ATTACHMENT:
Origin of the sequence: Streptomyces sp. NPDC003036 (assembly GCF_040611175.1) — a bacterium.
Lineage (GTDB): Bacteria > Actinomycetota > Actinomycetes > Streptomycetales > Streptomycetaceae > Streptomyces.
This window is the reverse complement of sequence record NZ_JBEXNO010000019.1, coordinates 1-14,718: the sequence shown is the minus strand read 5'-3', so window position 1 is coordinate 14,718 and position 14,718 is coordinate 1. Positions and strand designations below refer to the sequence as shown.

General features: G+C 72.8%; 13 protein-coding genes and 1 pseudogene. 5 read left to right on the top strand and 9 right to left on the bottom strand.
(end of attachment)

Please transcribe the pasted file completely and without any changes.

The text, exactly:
Origin of the sequence: Streptomyces sp. NPDC003036 (assembly GCF_040611175.1) — a bacterium.
Lineage (GTDB): Bacteria > Actinomycetota > Actinomycetes > Streptomycetales > Streptomycetaceae > Streptomyces.
This window is the reverse complement of sequence record NZ_JBEXNO010000019.1, coordinates 1-14,718: the sequence shown is the minus strand read 5'-3', so window position 1 is coordinate 14,718 and position 14,718 is coordinate 1. Positions and strand designations below refer to the sequence as shown.

General features: G+C 72.8%; 13 protein-coding genes and 1 pseudogene. 5 read left to right on the top strand and 9 right to left on the bottom strand.